Why Adequate Pay Solves Just About Everything

I have mentioned the strong evidence that improved equality improves just about everything else wrong with the world. I have also said that inequality like we have in the US right now makes people unhappy. We get really angry when we read that some grossly overpaid exec makes in two hours what we work hard for a whole year to earn. It’s not the exec’s gross overcompensation per se as that the inadequacy of our own income seems to be a direct result of his ridiculous pay, and makes our life unnecessarily difficult.

In our heart of hearts, we know it’s really true that money isn’t everything. In fact, in ongoing surveys of national happiness, countries with large segments of poverty sometimes score more highly than far more affluent countries. But in the US, in addition to the excessively wealthy and the growing inequality, half of our population is having difficulty just making ends meet. The culprit is the inadequacy of income for half our population.

Half of our population is having difficulty
just making ends meet.

As I see it, there are two elements to this condition. Insufficient pay at the bottom; gross overpayment at the top. Distribution of the wealth of the nation is unacceptably out of balance, and this has occurred because for the past forty years the most wealthy among us, and their Republican pets, have systematically arranged laws, taxes, and regulations in order to transfer more and more money to themselves. The rest of us have no such influence. When money goes to the rich, it comes from the rest of us. In Washington, there doesn’t seem to be anybody left to represent the poor and the struggling lower half of the population. Congress is wholly owned by the super-rich, who spend half a million dollars a day on lobbyists to influence them. Few in Congress have incomes remotely close to the rest of us.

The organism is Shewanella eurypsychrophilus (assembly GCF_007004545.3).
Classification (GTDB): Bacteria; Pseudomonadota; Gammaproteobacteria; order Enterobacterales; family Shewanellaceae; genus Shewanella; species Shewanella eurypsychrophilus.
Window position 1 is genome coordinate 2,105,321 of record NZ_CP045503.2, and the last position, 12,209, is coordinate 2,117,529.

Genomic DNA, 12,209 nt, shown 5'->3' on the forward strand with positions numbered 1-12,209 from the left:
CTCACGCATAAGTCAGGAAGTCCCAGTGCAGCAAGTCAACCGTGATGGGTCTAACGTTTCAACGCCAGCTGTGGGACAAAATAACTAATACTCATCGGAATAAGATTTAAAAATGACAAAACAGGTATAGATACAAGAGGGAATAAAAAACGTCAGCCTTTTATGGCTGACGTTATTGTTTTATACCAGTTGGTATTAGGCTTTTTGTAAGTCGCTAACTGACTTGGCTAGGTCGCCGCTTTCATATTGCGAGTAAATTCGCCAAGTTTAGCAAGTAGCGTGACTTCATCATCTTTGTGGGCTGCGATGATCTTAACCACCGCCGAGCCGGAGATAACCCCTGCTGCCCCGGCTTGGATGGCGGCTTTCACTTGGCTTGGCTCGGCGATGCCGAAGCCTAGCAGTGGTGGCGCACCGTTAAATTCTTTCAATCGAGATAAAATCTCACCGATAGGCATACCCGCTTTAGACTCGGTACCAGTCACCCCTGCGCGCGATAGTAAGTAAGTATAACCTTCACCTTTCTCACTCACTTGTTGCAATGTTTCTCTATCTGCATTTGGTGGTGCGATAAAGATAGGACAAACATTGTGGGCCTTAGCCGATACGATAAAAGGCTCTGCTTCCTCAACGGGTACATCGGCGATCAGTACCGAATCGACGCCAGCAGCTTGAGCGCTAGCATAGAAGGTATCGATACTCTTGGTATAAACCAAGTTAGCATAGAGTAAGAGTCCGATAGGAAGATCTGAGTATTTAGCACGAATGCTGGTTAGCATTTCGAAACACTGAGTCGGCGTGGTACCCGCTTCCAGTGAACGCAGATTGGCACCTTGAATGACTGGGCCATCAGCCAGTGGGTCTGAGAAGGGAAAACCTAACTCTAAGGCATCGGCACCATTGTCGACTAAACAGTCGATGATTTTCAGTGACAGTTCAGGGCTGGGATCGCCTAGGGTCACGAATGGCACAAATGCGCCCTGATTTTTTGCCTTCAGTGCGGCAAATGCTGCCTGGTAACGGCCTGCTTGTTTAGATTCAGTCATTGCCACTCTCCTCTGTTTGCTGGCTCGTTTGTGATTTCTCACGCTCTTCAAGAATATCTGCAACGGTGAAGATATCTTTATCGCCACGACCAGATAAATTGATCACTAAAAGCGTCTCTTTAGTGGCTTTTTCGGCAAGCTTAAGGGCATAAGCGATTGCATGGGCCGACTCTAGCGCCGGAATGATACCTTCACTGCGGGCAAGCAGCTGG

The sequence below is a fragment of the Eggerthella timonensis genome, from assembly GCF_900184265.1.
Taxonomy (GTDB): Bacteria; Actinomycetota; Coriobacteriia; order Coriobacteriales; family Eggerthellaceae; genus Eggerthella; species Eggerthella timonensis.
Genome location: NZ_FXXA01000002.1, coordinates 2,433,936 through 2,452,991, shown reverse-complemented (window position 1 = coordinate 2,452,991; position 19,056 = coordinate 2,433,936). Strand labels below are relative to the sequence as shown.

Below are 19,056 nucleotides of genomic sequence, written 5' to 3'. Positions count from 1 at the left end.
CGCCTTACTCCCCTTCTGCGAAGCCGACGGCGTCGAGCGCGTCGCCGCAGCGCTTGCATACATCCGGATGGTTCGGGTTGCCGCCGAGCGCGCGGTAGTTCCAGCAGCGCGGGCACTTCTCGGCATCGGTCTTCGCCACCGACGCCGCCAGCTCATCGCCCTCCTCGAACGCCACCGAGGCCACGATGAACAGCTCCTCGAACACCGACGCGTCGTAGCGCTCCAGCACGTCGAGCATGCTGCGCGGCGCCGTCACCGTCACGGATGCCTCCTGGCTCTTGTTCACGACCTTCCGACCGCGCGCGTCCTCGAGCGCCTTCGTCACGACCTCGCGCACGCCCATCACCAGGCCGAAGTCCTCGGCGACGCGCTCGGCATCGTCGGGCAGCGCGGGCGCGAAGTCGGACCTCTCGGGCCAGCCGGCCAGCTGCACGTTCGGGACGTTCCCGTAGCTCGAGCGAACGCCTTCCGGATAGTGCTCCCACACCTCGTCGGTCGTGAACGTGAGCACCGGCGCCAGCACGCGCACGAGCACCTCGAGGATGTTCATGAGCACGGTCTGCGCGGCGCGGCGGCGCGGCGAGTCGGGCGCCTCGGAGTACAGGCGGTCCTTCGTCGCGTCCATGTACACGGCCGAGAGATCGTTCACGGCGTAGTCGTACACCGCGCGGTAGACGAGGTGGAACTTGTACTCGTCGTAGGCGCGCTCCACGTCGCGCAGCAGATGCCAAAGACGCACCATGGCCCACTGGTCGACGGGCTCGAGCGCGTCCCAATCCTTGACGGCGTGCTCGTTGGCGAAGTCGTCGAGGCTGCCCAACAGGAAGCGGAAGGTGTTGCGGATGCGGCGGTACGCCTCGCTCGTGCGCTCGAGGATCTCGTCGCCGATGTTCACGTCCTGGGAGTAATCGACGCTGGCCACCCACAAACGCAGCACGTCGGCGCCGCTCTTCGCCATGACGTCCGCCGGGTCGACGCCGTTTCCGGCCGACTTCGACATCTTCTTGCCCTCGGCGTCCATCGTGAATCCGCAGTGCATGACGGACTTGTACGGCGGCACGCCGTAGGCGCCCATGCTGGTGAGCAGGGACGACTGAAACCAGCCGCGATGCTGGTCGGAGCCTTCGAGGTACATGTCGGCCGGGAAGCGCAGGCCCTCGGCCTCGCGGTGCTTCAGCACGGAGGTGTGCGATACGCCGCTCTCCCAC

This is exactly opposite to the direction we should be moving. The very wealthy seem to believe it’s important that they become ever more wealthy, but the fact is, it is not important at all, even to them, and it’s causing great problems for the country.

Congress is wholly owned by the super-rich,
who spend half a million dollars a day
on lobbyists to influence them.

The time of powerful unions and excellent jobs in American manufacturing will probably never return. But what has replaced it—low wages, poor benefits, few jobs—is unsatisfactory. Each degree of increase in the inadequacy of pay further depresses our future, which we will pay for one way or another.

Suppose it were not that way. Suppose, for some reason, the overpaid began to realize that their excessive money wasn’t really improving their own lives, and was worsening everything else. Suppose our polluting industries actually realized that what their advertising claimed was true, that a clean environment improves life for all. Suppose everyone realized that substandard income for half the population was creating national weakness, not to mention costing us an arm and a leg. Suppose we devoted the coming political era to redressing this shortsighted inequality.

A large part of the problem is that we as a nation do not adequately value the work that lower income people perform. Take any poorly paid job you can think of—hotel maids, cafeteria cashier, convenience store clerk, cleanup people of all sorts. What would happen if there were inadequate numbers of people available to perform these jobs? Well, your hotel bed would not be made, the cafeteria might just close, along with the convenience store, various services would be slow or non-existent, and everything would get dirty and stay dirty.

That’s unpleasant, but there is a more serious consequence of inadequate income. If people are underpaid all their lives, they will not be able to afford college or medical care and will not be able to save for retirement. Better jobs requiring more education are forever out of reach. When they become ill, it is the state that will have to pay. The rest of us, that is. In the end, we all pay, and the nation is weaker for the inequality we could have fixed less expensively.

We as a nation do not adequately value
the work that lower income people perform.

Look at the opposite situation: the richest-of-all-time dial it down a notch or two, and everyone is adequately paid. What would happen?

It’s easy enough to see. The rich would notice no difference in their lives. The poor would make a quantum leap into a far more decent life. They will suddenly find they lack for nothing significant. Nobody would die of poverty. (This is not hyperbole. The ultimate price of poverty is poor health and early death.) Life ceases to be a constant struggle to pay for essentials, and everything important is available to them. The entire country becomes healthier. Everyone can retire in reasonable comfort when the time comes.


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